David Eric Wilson, age 23, studied Economics and Political Science at the University of Arizona and was a member of the AzMUN for his four years of college. He is currently independently researching US-Latin American relations and hoping to begin graduate studies in international security shortly. He enjoys reading, playing soccer, and long walks on the beach.
By: David Eric Wilson
Early this year, the Pentagon announced some sweeping changes to the way the United States conducts its military policy. The impetus for the changes can be traced to the failure of the deficit-reduction super-committee last fall and the resulting automatic budget cuts that fall mainly on the Defense Department. Making the best of an unfavorable situation, policymakers have proposed the required cuts as part of a broad strategic makeover for the US military. After years of strategic missteps and growing budgetary bloat, these cuts and strategic shifts are not only inevitable, but also rather desirable. At the very least they demonstrate that those with their hands on the tiller of American foreign and defense policy haven’t failed to learn key lessons from the past ten years.
Highly evident in the reworked American strategy is a de-prioritizing of the protracted nation-building and counterinsurgency campaigns typified by the occupations of Iraq and Afghanistan. American forces will, according to the Pentagon’s white paper, “no longer be sized to conduct large-scale, prolonged stability operations.” After a decade occupying far-flung countries of dubious strategic value for what currently appear to be less than satisfactory outcomes, the de-emphasis on such campaigns comes not a moment too soon.
Instead, the United States military will prepare for a dramatically changed global playing field, with both an eye toward a rising China and mindful of reduced relative capability for power projection in many theatres. Across the globe, the military hopes to work with regional allies to confront threats instead of placing American boots on the ground. Also de-emphasized is the US military role in Europe, a controversial but wise move considering Europe is relatively safe from security threats and able to provide its own protection.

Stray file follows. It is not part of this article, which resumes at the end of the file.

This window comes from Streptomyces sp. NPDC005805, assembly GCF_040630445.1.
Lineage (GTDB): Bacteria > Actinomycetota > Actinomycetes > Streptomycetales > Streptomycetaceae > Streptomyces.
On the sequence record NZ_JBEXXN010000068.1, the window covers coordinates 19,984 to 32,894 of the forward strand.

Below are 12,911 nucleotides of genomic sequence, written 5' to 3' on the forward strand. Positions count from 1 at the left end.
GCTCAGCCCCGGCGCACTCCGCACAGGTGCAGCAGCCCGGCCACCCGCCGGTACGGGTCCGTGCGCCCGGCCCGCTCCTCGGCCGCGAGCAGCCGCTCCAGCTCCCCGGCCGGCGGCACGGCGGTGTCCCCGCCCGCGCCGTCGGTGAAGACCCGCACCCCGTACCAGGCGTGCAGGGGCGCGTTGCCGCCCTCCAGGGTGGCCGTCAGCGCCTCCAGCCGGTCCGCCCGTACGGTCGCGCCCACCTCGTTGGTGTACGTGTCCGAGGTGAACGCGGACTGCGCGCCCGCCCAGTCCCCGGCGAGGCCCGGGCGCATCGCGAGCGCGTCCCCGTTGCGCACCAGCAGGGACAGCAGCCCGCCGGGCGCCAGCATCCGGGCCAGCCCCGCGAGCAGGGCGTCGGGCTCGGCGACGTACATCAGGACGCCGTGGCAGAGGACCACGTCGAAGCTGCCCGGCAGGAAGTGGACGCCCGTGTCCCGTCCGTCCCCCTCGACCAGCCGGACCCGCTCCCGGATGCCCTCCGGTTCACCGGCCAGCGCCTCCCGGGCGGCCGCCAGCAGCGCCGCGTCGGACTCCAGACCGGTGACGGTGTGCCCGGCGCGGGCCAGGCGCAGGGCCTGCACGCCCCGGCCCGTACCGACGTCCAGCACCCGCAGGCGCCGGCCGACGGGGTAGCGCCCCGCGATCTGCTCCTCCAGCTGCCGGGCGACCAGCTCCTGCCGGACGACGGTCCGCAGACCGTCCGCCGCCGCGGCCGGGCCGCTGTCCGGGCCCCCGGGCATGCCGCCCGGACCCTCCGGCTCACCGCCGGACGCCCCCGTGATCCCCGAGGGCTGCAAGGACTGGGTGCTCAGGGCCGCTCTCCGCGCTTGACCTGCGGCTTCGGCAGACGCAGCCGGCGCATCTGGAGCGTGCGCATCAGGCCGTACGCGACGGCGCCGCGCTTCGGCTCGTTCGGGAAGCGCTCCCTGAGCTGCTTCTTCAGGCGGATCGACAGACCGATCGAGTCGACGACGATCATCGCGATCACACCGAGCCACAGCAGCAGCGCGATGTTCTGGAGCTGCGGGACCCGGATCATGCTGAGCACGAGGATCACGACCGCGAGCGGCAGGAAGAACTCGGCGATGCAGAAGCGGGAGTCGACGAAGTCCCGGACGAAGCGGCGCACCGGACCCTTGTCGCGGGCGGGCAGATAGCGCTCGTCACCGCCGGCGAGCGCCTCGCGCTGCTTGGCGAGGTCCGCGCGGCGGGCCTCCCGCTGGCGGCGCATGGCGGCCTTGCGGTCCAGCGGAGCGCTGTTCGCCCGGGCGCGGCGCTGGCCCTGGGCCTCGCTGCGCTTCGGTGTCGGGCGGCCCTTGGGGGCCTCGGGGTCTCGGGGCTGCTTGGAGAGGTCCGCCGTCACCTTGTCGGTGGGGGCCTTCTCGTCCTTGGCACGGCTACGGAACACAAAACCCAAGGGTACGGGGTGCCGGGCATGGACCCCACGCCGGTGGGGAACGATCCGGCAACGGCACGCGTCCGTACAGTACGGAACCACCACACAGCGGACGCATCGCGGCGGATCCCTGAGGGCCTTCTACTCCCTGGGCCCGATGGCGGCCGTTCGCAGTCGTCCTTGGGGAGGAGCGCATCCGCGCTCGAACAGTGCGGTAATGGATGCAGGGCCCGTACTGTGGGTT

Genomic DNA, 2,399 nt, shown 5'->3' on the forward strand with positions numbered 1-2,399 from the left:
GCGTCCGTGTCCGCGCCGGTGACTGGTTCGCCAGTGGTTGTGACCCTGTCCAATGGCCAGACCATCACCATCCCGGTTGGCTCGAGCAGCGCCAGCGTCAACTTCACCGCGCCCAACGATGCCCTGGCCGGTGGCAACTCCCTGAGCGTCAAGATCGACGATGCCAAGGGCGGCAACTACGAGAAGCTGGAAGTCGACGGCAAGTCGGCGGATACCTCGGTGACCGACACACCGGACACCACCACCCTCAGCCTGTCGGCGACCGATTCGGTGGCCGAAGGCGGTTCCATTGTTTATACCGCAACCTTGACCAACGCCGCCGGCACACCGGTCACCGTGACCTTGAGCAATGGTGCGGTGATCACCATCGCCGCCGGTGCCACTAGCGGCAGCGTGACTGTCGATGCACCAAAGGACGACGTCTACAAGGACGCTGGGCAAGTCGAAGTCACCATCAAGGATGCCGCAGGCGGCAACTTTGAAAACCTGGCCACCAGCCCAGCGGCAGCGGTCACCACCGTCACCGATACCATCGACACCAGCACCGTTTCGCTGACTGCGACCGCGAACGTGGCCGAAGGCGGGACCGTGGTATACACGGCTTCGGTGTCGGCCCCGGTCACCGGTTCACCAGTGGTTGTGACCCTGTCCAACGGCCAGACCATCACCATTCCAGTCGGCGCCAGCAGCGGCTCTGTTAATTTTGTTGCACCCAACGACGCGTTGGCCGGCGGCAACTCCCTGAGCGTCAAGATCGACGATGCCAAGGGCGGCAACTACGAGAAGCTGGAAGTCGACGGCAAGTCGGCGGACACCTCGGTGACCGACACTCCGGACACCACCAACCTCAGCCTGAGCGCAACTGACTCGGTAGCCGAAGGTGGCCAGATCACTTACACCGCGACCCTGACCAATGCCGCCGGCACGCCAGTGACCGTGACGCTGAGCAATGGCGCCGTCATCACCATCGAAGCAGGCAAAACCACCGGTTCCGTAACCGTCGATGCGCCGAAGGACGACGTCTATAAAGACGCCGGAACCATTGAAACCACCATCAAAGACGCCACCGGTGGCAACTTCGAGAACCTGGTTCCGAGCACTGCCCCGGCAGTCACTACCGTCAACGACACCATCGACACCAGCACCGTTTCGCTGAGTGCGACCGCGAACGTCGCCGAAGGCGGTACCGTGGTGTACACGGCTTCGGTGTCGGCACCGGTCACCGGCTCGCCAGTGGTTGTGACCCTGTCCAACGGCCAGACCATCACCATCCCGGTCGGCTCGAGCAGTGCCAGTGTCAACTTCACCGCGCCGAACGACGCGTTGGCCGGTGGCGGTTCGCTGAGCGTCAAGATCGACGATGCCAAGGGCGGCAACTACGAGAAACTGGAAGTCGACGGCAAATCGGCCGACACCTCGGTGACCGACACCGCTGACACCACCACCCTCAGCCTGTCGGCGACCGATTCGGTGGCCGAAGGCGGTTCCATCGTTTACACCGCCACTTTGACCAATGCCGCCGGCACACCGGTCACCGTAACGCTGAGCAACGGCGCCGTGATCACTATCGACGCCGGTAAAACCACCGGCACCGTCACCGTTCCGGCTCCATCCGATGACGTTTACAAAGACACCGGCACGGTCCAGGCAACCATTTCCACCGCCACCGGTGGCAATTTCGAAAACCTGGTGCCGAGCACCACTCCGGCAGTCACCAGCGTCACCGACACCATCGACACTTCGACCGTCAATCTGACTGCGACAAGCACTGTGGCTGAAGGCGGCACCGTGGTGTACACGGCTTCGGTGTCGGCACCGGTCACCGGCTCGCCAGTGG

Not all is well with this new strategic mindset. The administration and the surrounding policy establishment still harbor a dangerous fixation with the use of force, albeit in less large-scale fashion. Take the current administration’s reliance on covert operations and drone strikes: the Obama White House has dramatically stepped up our use of such tactics as a means to hunt down and disrupt al-Qaeda networks at low cost. However, while such means may satisfy the short-term ends of crippling the organization’s operational structure, they run the risk of creating more long-term troubles. Drone strikes, steadily becoming the weapon of choice in America’s counterterrorism operations, sow the very grievances that fuel anti-American terrorism and blowback effects. Not only that, but drones and other inanimate means to wage war also raise difficult questions about the role of war in American democracy.
Even with these concerns, the emerging strategy remains laudable, if only for its ambition in attempting to steer the ship of American defense policy back on course after a long, confounding detour. One hopes that through such gradual changes, perhaps coupled with a few bold ideas (are they so much to ask for?), the policy establishment in Washington may find itself able to weather the great changes in store for it in the 21st century.
This post reflects the author’s personal opinions and not the opinions of Arizona Model United Nations.
Andrew Melton is on leave today because of his travels in Argentina.